In Hebrew b’Arvos Moab literally means in the “darkness” (“arvos” is night and darkness) of Moab – the final, harshest and most difficult of all the journeys in the wilderness (Likkutei Levi Yitzchak Igros, pp. 400). Arvos, however, also means sweetness, referring to the “transformation of bitter to sweet and darkness to light.”
The same dual application applies to Moab: Moab in Hebrew is me-av, meaning ‘from a father’. Spiritually this can have a dual manifestation: A father in the positive sense – a source of sanctity, or a father of evil. In Kabbalistic terms Av (father) is Chochma, which can be either Chochma of kedusha (positive energy), or Chochma of kelipah (negative energy). And these two meaning converge: Ruth came from Moab, and she was the ancestress of King David, and hence, of Moshiach.
Thus, camping b’Arvos Moab sums up the purpose of all the 42 journeys: To transform darkness into light, bitterness into sweetness.
In describing this final journey, the verse continues: On the Jericho Jordan. This refers to the level of Moshiach (Yarden Yereicho: morach v’doyin – Sanhedrin 93b. Likkutei Torah Massei). The Jordan (yarden in Hebrew) is channel that carries from one to another (Baba Metzia 22a), and is also the “lock-key to Israel” – the great revelation of light that is derived from the darkness of Moab.
The verse continues: There they camped along the Jordan from Beth HaYeshimoth to Avel Shittim on the West Plains of Moab – from the wasteland (yeshimon – Numbers 21:20) to the desolate plain (Ramban Genesis 14:6) on the dark plains of Moab.
This final forty-second journey is the final stage of our life’s journey, which both sums up our lives as well as prepares for the transition to the next generation – the one that will enter the Promised Land. It thus describes the summation of all our life’s work – the transformation of a dark and difficult life, setting the stage for the next generation of “Jordan Jericho” – the Messianic redemption.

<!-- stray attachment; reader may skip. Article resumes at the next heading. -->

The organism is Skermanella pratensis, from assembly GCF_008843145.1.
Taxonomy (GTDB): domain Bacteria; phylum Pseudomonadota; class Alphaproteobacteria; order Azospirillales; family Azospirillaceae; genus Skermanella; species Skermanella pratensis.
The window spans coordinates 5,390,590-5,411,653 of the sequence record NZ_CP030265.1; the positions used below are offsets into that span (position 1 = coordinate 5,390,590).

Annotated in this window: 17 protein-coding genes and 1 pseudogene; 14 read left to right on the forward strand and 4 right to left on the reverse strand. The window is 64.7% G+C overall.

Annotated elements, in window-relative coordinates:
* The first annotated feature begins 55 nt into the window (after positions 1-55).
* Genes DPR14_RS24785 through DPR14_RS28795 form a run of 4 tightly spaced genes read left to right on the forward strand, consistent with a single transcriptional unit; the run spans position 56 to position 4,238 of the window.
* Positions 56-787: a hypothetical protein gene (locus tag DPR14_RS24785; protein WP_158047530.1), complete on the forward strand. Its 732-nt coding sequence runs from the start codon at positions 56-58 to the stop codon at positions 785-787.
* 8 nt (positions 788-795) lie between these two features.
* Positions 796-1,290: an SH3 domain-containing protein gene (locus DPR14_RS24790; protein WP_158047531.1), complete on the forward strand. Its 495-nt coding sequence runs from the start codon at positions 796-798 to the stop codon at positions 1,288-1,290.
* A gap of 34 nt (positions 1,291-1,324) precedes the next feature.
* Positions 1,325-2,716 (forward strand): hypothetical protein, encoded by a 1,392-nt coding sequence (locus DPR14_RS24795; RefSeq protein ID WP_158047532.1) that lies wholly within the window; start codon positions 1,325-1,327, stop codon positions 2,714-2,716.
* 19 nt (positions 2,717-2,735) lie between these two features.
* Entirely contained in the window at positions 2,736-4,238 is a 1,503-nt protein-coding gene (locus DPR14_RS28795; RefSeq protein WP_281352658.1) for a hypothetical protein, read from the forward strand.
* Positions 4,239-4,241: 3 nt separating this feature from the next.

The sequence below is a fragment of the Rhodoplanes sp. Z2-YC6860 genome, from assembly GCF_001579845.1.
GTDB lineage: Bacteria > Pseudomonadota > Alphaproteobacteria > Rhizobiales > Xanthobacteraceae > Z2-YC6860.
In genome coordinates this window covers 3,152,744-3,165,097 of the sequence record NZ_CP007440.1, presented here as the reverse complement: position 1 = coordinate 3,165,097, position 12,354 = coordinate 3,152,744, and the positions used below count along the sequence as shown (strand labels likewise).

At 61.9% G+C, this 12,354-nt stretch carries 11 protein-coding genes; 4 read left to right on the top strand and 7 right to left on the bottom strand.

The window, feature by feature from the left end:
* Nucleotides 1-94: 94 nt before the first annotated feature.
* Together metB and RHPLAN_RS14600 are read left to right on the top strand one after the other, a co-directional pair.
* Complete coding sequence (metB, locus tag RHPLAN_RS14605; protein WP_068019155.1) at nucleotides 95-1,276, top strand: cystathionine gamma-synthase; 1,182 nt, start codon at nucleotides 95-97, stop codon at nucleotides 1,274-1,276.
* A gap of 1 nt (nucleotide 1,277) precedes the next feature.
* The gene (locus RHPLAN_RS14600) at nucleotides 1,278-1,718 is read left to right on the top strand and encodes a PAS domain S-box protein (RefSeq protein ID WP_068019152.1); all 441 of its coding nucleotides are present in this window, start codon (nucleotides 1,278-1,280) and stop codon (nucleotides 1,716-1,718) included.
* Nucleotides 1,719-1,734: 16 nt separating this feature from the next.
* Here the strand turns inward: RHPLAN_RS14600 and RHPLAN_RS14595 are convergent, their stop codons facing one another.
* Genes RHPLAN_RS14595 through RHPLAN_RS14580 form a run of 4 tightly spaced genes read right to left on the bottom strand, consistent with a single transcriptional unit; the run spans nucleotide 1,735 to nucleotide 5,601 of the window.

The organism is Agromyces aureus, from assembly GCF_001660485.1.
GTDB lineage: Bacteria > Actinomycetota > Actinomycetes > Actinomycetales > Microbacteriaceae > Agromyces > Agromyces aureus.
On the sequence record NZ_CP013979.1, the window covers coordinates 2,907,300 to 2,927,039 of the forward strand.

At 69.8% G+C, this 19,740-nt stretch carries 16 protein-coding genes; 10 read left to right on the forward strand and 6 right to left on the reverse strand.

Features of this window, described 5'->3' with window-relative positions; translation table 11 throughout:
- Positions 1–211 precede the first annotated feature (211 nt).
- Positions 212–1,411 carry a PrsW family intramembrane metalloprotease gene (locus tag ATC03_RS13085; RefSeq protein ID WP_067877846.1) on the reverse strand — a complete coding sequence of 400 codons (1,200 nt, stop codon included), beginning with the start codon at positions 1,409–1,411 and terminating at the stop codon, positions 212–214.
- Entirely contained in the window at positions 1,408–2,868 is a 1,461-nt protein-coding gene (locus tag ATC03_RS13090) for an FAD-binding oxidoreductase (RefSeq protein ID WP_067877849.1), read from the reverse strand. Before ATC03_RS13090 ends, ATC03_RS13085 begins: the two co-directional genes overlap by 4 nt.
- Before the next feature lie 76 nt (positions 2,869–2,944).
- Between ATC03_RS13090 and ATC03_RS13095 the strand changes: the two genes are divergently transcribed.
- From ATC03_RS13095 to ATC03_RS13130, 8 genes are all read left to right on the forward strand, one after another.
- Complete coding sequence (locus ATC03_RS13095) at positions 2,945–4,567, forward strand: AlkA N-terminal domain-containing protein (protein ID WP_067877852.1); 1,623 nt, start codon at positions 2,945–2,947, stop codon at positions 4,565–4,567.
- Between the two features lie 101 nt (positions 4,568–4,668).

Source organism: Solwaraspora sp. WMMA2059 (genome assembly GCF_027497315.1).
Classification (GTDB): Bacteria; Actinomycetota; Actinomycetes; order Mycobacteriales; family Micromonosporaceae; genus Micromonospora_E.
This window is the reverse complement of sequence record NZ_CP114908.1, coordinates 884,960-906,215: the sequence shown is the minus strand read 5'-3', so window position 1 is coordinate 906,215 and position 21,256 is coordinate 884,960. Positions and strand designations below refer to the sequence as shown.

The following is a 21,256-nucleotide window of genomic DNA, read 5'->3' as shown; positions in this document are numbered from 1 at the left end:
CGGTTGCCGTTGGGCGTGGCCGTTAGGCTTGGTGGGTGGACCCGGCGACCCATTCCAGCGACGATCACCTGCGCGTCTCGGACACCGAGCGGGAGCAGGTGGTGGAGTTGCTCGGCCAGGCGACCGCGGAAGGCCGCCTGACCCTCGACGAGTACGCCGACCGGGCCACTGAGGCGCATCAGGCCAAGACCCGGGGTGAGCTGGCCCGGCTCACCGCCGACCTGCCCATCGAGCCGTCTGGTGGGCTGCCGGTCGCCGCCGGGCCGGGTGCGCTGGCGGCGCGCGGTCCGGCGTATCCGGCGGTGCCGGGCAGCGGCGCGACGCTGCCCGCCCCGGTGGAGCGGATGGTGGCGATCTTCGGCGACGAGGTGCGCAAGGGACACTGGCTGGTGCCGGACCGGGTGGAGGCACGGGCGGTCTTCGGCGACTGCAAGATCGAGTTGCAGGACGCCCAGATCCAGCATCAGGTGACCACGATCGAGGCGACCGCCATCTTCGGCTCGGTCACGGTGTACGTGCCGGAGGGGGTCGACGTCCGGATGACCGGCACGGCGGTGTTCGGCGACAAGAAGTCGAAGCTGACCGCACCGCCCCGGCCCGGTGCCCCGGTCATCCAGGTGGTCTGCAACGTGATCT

Our long journey through the wilderness of life – in all its 42 stages – is meant in order for us to tame and refine the world and transform it. This in turn gives us the power to enter the Promised Land – to self actualize and reach our land of promise.
All the 42 journeys are about freeing ourselves and transcending the constraints and limitations (Mitzrayim) of our material existence which conceals the Divine, subduing and sublimating the harsh “wilderness” of selfish existence, and discovering the “Promised Land” – a life of harmony between body and soul.
Just as the first journey was the exodus out of Egypt (Mitzrayim), each of us begins our life journey with birth – the liberation of the fetus from the confines of the womb, where it can develop and become an independent force that has the power to transform the world. The final journey brings us to the threshold of the total transformation of the universe into a holy and “Promised Land.”
Thus all the journeys reflect a dual quality: On one hand they are challenging and difficult experiences journeys. On the other, they all carry great promise and potential, as they allow us the opportunity to refine each of the respective 42 journeys, all leading us to the Promised Land.
This paradox is amplified in the final 42nd journey – the summation of them all, which captures reflects encompasses the entire paradox of life – on one hand the deep darkness, on the other – the power that it gives us to transform the darkness into light. Thus, all the terms used reflect these two extremes.
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So, as we read this week’s chapter, Massei-Journeys, we are reminded that no stage in our lives – and no segment of history – is an island onto itself. Each phase is part of a longer journey, a series of odysseys, leading to a destination.
Simply knowing – truly knowing – that every life experience, even the harshest, is a step leading us to another, better place, everything is on its way to another, better place – this alone can help us get through the loneliest moments.
Awareness of the fact that you are on a journey at all times also infuses each step with profound hope and urgency – to ensure that it will lead us to a destination.
In the historical journey, we are told that we have already endured the 42 journeys and we are standing poised at the “dark plains” on the banks of the River Jordan Jericho boundary, about ready to enter the Promised Land, this time – permanently. Commentaries explain that the opening of this week’s Torah portion, “eleh Massei b’nei Yisroel ” (these are the journeys of the children of Israel) is the acronym: Edom, Modai, Babel, Yovon – the four major exiles and empires that have dominated history (Yalkut Reuveni Massei from Rameh m’Pano, Maamar Chokur Din sec. 3 ch. 22. Chida – Nachal Kedumim).
As we read about our 42 journeys – and try to find the particular journey or journeys we are now traveling through – let us say a toast to each other:
Travel well. The best is yet to come.